Two years ago, Olivia Holden was looking for a place to take her complaint about cars parking on a neighbor's lawn near her home on Buckeye Street, where she and her husband have lived for over 20 years.
Mrs. Holden, who then worked as a computer instructor at the University of Toledo, took her complaint to the Lagrange Village Council.
She got the resolution she hoped for, and discovered a new interest in neighborhood work. Last month, she was named board president of the Lagrange Development Corp., which works closely with the village council.
Her evolution has led her from a representative of her neighborhood in the village council to working her way into larger roles with the community development corporation.
“I was married into the neighborhood,” Mrs. Holden said. “The village council didn't have a representative for the area. [Then Lagrange Development board president] Aggie Dahar asked me to join.
“She instilled in me that you can do something positive in the neighborhood. I like the Lagrange area because it's an active neighborhood. The neighbors are working together.”
Ms. Dahar, a businesswoman in the Lagrange area, said Mrs. Holden's communication skills and friendly disposition have won over neighborhood supporters and opponents alike.
“She has fine people skills,” Ms. Dahar said. “People seem to open up to her and they feel comfortable around her. You could say her sincerity really shows. It's one of the qualities that has made her effective in a lot of aspects on the board.”
Ms. Dahar said that the new corporation president will have to be brought up to speed with the corporation's many programs and her role in them, but added that she believes she will excel like she has in her other positions,”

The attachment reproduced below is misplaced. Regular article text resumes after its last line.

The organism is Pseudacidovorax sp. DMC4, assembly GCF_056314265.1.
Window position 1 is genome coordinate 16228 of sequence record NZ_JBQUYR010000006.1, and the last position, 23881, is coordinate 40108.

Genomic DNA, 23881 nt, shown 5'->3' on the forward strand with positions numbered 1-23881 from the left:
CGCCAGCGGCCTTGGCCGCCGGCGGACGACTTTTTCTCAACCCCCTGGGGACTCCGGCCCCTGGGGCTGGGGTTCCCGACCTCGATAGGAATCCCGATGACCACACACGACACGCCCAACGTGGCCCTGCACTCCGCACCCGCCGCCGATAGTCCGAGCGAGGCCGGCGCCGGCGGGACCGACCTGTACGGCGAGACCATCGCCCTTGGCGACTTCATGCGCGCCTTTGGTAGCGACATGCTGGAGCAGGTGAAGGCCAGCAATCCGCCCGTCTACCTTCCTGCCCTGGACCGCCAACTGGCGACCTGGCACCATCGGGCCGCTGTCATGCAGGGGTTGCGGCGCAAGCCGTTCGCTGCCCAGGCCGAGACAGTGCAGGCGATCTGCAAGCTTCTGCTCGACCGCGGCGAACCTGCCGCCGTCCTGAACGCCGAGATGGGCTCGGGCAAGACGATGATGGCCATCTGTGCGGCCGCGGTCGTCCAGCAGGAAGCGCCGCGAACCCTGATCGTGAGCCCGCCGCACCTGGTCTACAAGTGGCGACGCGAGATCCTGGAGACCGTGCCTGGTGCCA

“There is always a learning curve,” Ms. Dahar said. “But once she gets over that and develops her comfort zone, she'll be a very capable president.”
Mrs. Holden is the first African-American president of the corporation, but she and other members said that shouldn't sound so unusual for this area known for its strong Polish ties.
“Times have changed and I think Lagrange reflects that change,” Mrs. Holden said. “There are some people who are enthusiastic about it and some who said they don't want to see it. I want to be a president that works for everyone. My only goal is to make the Lagrange Development Corp. better.”
Terry Glazer, the corporation's executive director, said the community has responded to Mrs. Holden's leadership and she has proven to be a strong advocate for the neighborhood.
“Olivia is a resident and was involved in our village council,” Mr. Glazer said. “I mean she got involved and really became a leader. She's an excellent spokesman and people in the neighborhood respect her. We find a lot of our leadership that way, right from the neighborhood, and it's great to see them develop the way Olivia has.”
Mrs. Holden played an active role with the annual Lagrange Polish Festival and was secretary and vice president for Lagrange Development before she was chosen as president.
“I love people,” Mrs. Holden said. “I believe in helping and facilitating change to better the community. I feel like I have so much more to learn.”
Along with her duties as president, she is active in the corporation's Weed and Seed program, a federal program that combines community policing with neighborhood activities to develop a safer environment.
“There is a real sense of community here,” Mrs. Holden said. “People take pride in their neighborhood and it starts a domino effect where other people start to look after their homes and the neighborhood.”
Mrs. Holden's full-time job is director of minority business services for the Toledo Area Chamber of Commerce, assisting African-Americans, Hispanics, and other minorities in starting and maintaining their businesses and guiding them to useful resources.
Her daughter, Rebecca Holden, 16, is a sophomore at Notre Dame Academy, and she has a 36-year-old son who lives in Forth Worth, Texas.